When my family and I disembarked on an adventure on the 6th of September in our motorhome, I was not sure what to expect. Two years ago, we began planning the trip of a lifetime, where we would follow the Rugby World Cup in France for the full two months. We planned to attend ten games in total, watching a variety of nations across different stadiums…nothing could have prepared me for the experience I was about to have.
We started the trip in Paris for the opening game on the 8th of September, where France and New Zealand battled it out on the field – actually a little unexpected. The opening show, with the stadium transformed into a French town and full of dancing, singing, and acrobatics, was spectacular and kicked off the World Cup in style. France put in a brilliant performance, beating New Zealand 27-13, and the fans lapped it up.
While the French seem to ‘boo’ any decision that doesn’t go their way, no matter how obvious the result, the passion and support for their country is like no other. They sing, dance, ‘sauté’, and chant the entire way through the game – the atmosphere they create has been unmatched at any other rugby game I have ever been to.
Marseille was our next destination, where we watched South Africa v Scotland. We stayed in Avignon, a beautiful town, with a gorgeous medieval castle – a more relaxing backdrop for the next game. One afternoon, we visited the idyllic town, and momentarily lost sight of my dad, only to find him on stage with the Uruguayan rugby team following the welcome ceremony! We quickly joined him up there and preceded to get lots of photos with all the players, who were so friendly. Fast forward to the game day, and the record for the number of pints sold was beaten. It previously stood at 50,000, but the Scottish fans managed to take drinking to another level, and polished off 80,000 before kick-off! I don’t think the French were quite prepared for the drinking habits that the UK and South Africa have adopted!
We spent the next few weeks travelling along the South Coast, travelling to Nice, Frejus, and Antibes, the latter being my favourite place from the whole trip. The weather was incredible, feeling like July rather than September. We enjoyed days on the beach, wandering around the port, as well as visiting restaurants and bars. We also took a trip across to Monaco, where my F1 fanatical sister was in her element as we visited the famous hairpin bend and car museums. The holiday was a perfect mix of rugby and relaxation.
Our first England game came around quickly, where they took on Japan on the 17th of September in Nice. A convincing 34-12 win for England, and while we had the easiest group, as an England fan I was still very happy to see it! Following New Zealand v Italy, where New Zealand proved a point, and put Italy’s place in the Six Nations under scrutiny for some, I had to fly home in preparation for the first week back at university.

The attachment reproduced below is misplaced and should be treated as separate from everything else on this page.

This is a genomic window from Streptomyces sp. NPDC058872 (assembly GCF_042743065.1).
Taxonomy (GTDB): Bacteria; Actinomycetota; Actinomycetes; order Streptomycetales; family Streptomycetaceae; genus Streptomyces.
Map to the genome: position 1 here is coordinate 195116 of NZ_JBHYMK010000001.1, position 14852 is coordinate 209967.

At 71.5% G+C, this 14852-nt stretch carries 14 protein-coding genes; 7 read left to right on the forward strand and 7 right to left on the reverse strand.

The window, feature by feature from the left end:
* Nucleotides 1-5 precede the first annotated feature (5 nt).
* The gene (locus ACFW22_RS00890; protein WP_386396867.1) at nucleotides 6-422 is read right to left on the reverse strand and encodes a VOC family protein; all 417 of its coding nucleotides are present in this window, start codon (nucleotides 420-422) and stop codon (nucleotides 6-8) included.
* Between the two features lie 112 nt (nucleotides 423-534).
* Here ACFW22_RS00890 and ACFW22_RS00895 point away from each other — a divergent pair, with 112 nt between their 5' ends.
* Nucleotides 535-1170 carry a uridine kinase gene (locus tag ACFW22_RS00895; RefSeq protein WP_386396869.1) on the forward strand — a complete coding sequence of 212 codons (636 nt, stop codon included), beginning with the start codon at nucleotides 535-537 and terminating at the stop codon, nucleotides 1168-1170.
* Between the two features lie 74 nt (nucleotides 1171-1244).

I flew back into Paris Orly just under three weeks later. The last 10 days were packed full, with four games on the itinerary. After two nail-biting games against Samoa and Fiji, England was lucky to be in the semi-final, and I was more than elated to be able to watch them play against South Africa! For me, this day was a real highlight, as my family and I spent the day dressed as English medieval knights walking around Paris. The response we got was brilliant, with all sorts of fans getting involved.
We hit the bars, and there was lots of singing and dancing among the anticipation and excitement. I was so incredibly proud of the performance England put in, managing to hold the lead for 78 minutes, and out-play South Africa for at least 70. We knew what we had to do to get to the final, and we continued to shut down the Springboks with every step.
However, it wasn’t our day.
The English fans, like the French, created a brilliant atmosphere in the stadium, with constant support through cheering and singing throughout the game. The positive atmosphere wasn’t just confined to the stadium, with singing and shouting continuing onto the metro.
The final was just as close as the previous two games, and while the French weren’t as vocal, the Saffas were filling the stadium with their cheer. While I don’t agree with some referee decisions made, it was a brilliant and exciting game! What a way to end the most incredible trip, right where we had started it!
Eight games, four stadiums, and I don’t know how many pints of beer later, it was time to get the ferry home. It was an amazing experience, one that I am beyond lucky to have had it and to get to share it with my family. Bring on Australia 2027!!!
Images: @Chloe Willis